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Biochim Biophys Acta. 1998 Aug 21;1376(2):173-220.

Binding sites for exogenous and endogenous non-competitive inhibitors of the nicotinic acetylcholine receptor.

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Instituto de Investigaciones Bioquímicas de Bahía Blanca, Consejo Nacional de Investigaciones Científicas y Técnicas, and Universidad Nacional del Sur, Blanca, Argentina.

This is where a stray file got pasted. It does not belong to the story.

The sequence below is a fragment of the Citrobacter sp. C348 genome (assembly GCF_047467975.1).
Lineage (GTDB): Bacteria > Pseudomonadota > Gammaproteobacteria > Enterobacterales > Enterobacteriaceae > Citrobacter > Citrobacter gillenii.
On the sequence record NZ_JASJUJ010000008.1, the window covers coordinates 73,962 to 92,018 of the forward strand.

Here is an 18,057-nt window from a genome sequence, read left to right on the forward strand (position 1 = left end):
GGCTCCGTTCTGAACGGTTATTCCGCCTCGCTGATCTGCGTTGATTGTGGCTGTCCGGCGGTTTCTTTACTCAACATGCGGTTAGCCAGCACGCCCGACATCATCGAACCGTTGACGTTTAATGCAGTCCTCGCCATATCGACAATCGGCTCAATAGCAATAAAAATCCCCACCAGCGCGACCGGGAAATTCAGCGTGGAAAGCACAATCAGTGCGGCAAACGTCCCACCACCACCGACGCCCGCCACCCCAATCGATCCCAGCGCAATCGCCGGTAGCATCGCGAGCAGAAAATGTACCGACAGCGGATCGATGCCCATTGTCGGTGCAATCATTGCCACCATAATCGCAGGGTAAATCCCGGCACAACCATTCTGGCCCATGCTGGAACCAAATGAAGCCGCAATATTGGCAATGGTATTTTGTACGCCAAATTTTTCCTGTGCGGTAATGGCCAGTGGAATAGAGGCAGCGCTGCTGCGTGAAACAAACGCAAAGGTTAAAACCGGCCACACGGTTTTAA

The nicotinic acetylcholine receptor (AChR) is the paradigm of the neurotransmitter-gated ion channel superfamily. The pharmacological behavior of the AChR can be described as three basic processes that progress sequentially. First, the neurotransmitter acetylcholine (ACh) binds the receptor. Next, the intrinsically coupled ion channel opens upon ACh binding with subsequent ion flux activity. Finally, the AChR becomes desensitized, a process where the ion channel becomes closed in the prolonged presence of ACh. The existing equilibrium among these physiologically relevant processes can be perturbed by the pharmacological action of different drugs. In particular, non-competitive inhibitors (NCIs) inhibit the ion flux and enhance the desensitization rate of the AChR. The action of NCIs was studied using several drugs of exogenous origin. These include compounds such as chlorpromazine (CPZ), triphenylmethylphosphonium (TPMP+), the local anesthetics QX-222 and meproadifen, trifluoromethyl-iodophenyldiazirine (TID), phencyclidine (PCP), histrionicotoxin (HTX), quinacrine, and ethidium. In order to understand the mechanism by which NCIs exert their pharmacological properties several laboratories have studied the structural characteristics of their binding sites, including their respective locations on the receptor. One of the main objectives of this review is to discuss all available experimental evidence regarding the specific localization of the binding sites for exogenous NCIs. For example, it is known that the so-called luminal NCIs bind to a series of ring-forming amino acids in the ion channel. Particularly CPZ, TPMP+, QX-222, cembranoids, and PCP bind to the serine, the threonine, and the leucine ring, whereas TID and meproadifen bind to the valine and extracellular rings, respectively. On the other hand, quinacrine and ethidium, termed non-luminal NCIs, bind to sites outside the channel lumen. Specifically, quinacrine binds to a non-annular lipid domain located approximately 7 A from the lipid-water interface and ethidium binds to the vestibule of the AChR in a site located approximately 46 A away from the membrane surface and equidistant from both ACh binding sites. The non-annular lipid domain has been suggested to be located at the intermolecular interfaces of the five AChR subunits and/or at the interstices of the four (M1-M4) transmembrane domains. One of the most important concepts in neurochemistry is that receptor proteins can be modulated by endogenous substances other than their specific agonists. Among membrane-embedded receptors, the AChR is one of the best examples of this behavior. In this regard, the AChR is non-competitively modulated by diverse molecules such as lipids (fatty acids and steroids), the neuropeptide substance P, and the neurotransmitter 5-hydroxytryptamine (5-HT). It is important to take into account that the above mentioned modulation is produced through a direct binding of these endogenous molecules to the AChR. Since this is a physiologically relevant issue, it is useful to elucidate the structural components of the binding site for each endogenous NCI. In this regard, another important aim of this work is to review all available information related to the specific localization of the binding sites for endogenous NCIs. For example, it is known that both neurotransmitters substance P and 5-HT bind to the lumen of the ion channel. Particularly, the locus for substance P is found in the deltaM2 domain, whereas the binding site for 5-HT and related compounds is putatively located on both the serine and the threonine ring. Instead, fatty acid and steroid molecules bind to non-luminal sites. More specifically, fatty acids may bind to the belt surrounding the intramembranous perimeter of the AChR, namely the annular lipid domain, and/or to the high-affinity quinacrine site which is located at a non-annular lipid domain. Additionally, steroids may bind to a site located on the extracellular hydrophi

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